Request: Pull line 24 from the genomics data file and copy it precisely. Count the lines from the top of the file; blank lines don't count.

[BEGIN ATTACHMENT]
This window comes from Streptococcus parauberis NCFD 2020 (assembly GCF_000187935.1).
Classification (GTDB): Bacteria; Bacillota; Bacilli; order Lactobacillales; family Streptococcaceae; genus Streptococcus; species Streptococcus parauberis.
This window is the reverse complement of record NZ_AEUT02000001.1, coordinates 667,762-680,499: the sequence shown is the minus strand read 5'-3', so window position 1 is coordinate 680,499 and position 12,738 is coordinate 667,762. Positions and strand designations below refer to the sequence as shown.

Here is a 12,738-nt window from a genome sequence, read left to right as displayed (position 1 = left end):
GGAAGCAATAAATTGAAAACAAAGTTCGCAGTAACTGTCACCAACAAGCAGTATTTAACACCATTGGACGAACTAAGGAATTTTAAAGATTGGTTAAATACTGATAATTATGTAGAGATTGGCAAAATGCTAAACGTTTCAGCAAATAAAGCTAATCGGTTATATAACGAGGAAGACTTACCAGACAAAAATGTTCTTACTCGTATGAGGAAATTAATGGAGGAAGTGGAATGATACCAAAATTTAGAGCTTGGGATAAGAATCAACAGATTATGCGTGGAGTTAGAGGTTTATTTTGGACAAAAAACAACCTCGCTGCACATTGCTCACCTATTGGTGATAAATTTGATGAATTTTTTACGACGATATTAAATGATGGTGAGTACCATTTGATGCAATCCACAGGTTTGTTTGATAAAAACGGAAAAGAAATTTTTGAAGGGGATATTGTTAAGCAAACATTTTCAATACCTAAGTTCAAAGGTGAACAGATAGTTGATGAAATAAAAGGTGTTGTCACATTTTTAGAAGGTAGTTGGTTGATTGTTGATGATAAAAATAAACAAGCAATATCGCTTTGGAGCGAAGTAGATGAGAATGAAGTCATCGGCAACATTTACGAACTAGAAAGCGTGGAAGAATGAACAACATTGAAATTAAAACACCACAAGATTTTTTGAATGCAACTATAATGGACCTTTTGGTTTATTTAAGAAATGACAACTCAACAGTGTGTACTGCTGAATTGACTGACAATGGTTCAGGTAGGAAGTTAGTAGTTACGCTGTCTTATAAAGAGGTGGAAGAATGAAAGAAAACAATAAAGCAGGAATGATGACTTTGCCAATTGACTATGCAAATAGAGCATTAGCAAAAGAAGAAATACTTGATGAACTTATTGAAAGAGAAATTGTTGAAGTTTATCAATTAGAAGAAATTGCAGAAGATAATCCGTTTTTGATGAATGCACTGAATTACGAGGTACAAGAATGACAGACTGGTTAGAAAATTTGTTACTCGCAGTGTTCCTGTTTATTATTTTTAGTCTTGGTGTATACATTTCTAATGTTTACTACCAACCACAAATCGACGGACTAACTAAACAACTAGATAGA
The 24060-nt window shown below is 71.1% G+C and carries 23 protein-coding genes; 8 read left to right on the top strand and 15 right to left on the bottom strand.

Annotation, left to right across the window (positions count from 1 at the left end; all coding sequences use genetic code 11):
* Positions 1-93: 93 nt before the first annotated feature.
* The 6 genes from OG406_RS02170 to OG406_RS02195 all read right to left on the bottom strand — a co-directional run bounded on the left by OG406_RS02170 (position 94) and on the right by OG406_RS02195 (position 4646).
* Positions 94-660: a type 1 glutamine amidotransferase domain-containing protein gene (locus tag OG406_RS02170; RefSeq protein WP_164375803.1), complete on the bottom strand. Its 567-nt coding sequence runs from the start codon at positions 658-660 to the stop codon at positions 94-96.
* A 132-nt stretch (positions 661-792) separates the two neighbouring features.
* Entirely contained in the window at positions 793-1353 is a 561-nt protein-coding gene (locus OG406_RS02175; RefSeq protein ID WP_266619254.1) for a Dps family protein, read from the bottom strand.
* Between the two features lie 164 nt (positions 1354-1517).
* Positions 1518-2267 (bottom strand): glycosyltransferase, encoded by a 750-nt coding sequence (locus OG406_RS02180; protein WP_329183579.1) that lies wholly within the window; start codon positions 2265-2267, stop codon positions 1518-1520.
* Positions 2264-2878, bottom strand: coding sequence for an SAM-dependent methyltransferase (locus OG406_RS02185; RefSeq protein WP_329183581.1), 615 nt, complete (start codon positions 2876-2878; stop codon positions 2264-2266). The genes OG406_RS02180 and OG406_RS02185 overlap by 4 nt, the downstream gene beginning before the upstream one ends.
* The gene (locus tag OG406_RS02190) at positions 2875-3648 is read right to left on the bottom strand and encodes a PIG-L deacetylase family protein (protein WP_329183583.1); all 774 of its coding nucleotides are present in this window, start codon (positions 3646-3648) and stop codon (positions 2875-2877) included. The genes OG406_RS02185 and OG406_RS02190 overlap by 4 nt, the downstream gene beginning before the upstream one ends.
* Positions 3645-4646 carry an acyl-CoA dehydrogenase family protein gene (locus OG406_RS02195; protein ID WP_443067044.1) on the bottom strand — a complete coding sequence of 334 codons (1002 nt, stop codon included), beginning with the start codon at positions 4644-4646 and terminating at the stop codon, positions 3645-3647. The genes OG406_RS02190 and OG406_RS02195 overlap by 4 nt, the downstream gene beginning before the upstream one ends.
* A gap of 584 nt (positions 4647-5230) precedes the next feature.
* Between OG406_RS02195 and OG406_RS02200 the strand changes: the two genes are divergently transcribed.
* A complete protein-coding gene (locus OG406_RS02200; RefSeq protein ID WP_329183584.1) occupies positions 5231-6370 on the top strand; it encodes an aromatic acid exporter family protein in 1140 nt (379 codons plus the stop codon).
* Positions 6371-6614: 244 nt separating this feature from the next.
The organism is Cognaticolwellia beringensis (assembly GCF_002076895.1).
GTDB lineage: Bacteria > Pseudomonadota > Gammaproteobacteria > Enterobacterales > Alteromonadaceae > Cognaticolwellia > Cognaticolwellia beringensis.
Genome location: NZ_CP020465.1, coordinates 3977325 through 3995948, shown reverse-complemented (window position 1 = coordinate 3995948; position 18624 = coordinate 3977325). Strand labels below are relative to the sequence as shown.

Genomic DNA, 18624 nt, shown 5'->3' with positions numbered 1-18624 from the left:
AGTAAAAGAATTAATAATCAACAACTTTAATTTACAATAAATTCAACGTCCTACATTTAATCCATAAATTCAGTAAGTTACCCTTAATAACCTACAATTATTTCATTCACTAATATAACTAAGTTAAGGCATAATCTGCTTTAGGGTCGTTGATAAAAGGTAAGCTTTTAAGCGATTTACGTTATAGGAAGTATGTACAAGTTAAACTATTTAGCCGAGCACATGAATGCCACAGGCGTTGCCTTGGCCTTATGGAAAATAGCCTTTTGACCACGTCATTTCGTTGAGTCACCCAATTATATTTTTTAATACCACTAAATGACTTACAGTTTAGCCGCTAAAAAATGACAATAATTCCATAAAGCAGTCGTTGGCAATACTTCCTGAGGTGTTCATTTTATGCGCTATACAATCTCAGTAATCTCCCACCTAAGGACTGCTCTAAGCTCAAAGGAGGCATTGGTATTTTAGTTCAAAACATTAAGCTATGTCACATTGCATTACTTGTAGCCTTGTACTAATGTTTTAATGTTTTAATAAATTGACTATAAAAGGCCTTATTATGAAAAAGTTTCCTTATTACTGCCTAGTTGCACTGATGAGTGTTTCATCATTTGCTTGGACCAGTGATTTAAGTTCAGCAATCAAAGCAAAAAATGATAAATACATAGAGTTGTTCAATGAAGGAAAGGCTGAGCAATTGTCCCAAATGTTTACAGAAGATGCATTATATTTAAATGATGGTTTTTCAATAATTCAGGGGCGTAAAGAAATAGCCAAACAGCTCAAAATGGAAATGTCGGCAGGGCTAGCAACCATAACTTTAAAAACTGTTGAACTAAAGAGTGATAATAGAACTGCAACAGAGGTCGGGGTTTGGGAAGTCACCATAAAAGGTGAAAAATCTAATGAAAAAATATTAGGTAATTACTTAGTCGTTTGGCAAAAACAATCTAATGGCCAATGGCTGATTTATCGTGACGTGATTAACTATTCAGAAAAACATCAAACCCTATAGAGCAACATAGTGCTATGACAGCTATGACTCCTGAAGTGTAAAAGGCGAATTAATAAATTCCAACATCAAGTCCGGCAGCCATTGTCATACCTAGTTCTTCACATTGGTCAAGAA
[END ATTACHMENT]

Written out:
Genome location: NZ_CP020465.1, coordinates 3977325 through 3995948, shown reverse-complemented (window position 1 = coordinate 3995948; position 18624 = coordinate 3977325). Strand labels below are relative to the sequence as shown.